Efficient methods for read mapping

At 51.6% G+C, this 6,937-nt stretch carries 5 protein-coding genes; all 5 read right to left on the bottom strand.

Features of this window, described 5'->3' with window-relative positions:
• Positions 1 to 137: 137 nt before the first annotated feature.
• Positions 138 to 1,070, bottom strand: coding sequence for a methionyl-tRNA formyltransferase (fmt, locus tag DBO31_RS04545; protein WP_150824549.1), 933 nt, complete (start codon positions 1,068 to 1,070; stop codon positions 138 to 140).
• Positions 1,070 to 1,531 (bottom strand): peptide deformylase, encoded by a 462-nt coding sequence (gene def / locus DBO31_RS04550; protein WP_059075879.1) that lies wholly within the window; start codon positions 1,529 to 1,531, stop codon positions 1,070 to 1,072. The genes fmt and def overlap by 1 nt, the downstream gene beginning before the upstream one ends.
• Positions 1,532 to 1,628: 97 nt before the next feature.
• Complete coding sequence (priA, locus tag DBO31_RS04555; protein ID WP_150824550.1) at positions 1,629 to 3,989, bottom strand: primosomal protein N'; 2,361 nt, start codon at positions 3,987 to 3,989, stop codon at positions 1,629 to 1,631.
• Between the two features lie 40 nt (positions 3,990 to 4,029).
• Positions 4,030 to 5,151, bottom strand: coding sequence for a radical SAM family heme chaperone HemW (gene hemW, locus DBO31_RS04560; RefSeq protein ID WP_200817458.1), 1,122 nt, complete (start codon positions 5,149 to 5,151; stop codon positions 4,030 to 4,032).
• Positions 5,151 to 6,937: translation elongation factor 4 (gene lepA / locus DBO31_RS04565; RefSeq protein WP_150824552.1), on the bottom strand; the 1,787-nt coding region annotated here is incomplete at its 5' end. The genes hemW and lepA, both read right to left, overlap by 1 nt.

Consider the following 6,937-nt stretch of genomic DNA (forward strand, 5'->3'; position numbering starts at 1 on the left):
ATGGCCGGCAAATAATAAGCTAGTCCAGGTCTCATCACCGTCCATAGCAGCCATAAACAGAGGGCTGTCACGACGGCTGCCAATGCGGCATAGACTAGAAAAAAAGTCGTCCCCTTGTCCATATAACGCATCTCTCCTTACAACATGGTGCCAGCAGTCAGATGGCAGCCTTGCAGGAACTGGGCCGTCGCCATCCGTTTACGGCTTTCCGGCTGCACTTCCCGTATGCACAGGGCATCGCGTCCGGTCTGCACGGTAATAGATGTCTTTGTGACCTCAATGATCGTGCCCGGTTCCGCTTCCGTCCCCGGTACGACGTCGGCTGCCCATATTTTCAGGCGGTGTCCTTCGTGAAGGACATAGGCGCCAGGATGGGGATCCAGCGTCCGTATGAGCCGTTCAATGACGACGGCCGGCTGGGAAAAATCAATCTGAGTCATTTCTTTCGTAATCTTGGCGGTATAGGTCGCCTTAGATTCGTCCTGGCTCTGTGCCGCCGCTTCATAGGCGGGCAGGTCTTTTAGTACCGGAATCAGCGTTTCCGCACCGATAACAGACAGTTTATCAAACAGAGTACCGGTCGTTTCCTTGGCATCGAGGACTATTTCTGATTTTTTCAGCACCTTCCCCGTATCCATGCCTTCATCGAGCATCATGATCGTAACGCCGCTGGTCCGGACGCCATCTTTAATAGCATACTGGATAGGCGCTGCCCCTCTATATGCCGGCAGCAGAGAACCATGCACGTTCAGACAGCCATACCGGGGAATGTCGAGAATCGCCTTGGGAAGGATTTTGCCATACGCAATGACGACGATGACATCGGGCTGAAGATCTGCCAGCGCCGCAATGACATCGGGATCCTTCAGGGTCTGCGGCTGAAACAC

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DNA sequencing is the mainstay of biological and medical research. Modern sequencing machines can read millions of DNA fragments, sampling the underlying genomes at high-throughput. Mapping the resulting reads to a reference genome is typically the first step in sequencing data analysis. The problem has many variants as the reads can be short or long with a low or high error rate for different sequencing technologies, and the reference can be a single genome or a graph representation of multiple genomes. Therefore, it is crucial to develop efficient computational methods for these different problem classes. Moreover, continually declining sequencing costs and increasing throughput pose challenges to the previously developed methods and tools that cannot handle the growing volume of sequencing data. This dissertation seeks to advance the state-of-the-art in the established field of read mapping by proposing more efficient and scalable read mapping methods as well as tackling emerging new problem areas. Specifically, we design ultra-fast methods to map two types of reads: short reads for high-throughput chromatin profiling and nanopore raw reads for targeted sequencing in real-time. In tune with the characteristics of these types of reads, our methods can scale to larger sequencing data sets or map more reads correctly compared with the state-of-the-art mapping software. Furthermore, we propose two algorithms for aligning sequences to graphs, which is the foundation of mapping reads to graph-based reference genomes. One algorithm improves the time complexity of existing sequence to graph alignment algorithms for linear or affine gap penalty. The other algorithm provides good empirical performance in the case of the edit distance metric. Finally, we mathematically formulate the problem of validating paired-end read constraints when mapping sequences to graphs, and propose an exact algorithm that is also fast enough for practical use.